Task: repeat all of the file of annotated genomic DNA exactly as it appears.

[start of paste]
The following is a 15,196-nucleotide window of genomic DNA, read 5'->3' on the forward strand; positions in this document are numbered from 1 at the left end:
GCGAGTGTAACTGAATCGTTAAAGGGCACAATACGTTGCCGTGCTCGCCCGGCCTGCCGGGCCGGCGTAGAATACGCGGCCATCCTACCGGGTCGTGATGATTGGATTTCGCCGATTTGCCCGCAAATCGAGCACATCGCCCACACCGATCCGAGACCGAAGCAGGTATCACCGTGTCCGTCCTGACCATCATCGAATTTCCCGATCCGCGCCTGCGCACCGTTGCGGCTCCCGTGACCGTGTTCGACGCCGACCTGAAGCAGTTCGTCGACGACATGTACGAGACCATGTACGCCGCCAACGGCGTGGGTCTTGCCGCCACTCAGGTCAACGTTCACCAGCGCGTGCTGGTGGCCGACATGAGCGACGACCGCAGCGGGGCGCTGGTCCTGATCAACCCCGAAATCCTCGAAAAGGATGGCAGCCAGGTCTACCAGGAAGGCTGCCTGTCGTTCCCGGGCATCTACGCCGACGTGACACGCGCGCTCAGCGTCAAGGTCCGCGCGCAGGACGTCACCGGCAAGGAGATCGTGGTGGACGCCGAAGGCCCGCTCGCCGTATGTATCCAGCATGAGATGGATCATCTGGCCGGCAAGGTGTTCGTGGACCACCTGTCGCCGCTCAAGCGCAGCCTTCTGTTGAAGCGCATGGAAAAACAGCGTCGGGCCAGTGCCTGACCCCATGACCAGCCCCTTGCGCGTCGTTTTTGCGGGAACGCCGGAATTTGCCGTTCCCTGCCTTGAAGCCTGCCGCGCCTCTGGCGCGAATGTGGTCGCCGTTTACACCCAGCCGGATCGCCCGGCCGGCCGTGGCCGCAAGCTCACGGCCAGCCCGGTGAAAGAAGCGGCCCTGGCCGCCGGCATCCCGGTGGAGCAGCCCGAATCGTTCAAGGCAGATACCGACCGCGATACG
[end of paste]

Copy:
The following is a 15,196-nucleotide window of genomic DNA, read 5'->3' on the forward strand; positions in this document are numbered from 1 at the left end:
GCGAGTGTAACTGAATCGTTAAAGGGCACAATACGTTGCCGTGCTCGCCCGGCCTGCCGGGCCGGCGTAGAATACGCGGCCATCCTACCGGGTCGTGATGATTGGATTTCGCCGATTTGCCCGCAAATCGAGCACATCGCCCACACCGATCCGAGACCGAAGCAGGTATCACCGTGTCCGTCCTGACCATCATCGAATTTCCCGATCCGCGCCTGCGCACCGTTGCGGCTCCCGTGACCGTGTTCGACGCCGACCTGAAGCAGTTCGTCGACGACATGTACGAGACCATGTACGCCGCCAACGGCGTGGGTCTTGCCGCCACTCAGGTCAACGTTCACCAGCGCGTGCTGGTGGCCGACATGAGCGACGACCGCAGCGGGGCGCTGGTCCTGATCAACCCCGAAATCCTCGAAAAGGATGGCAGCCAGGTCTACCAGGAAGGCTGCCTGTCGTTCCCGGGCATCTACGCCGACGTGACACGCGCGCTCAGCGTCAAGGTCCGCGCGCAGGACGTCACCGGCAAGGAGATCGTGGTGGACGCCGAAGGCCCGCTCGCCGTATGTATCCAGCATGAGATGGATCATCTGGCCGGCAAGGTGTTCGTGGACCACCTGTCGCCGCTCAAGCGCAGCCTTCTGTTGAAGCGCATGGAAAAACAGCGTCGGGCCAGTGCCTGACCCCATGACCAGCCCCTTGCGCGTCGTTTTTGCGGGAACGCCGGAATTTGCCGTTCCCTGCCTTGAAGCCTGCCGCGCCTCTGGCGCGAATGTGGTCGCCGTTTACACCCAGCCGGATCGCCCGGCCGGCCGTGGCCGCAAGCTCACGGCCAGCCCGGTGAAAGAAGCGGCCCTGGCCGCCGGCATCCCGGTGGAGCAGCCCGAATCGTTCAAGGCAGATACCGACCGCGATACG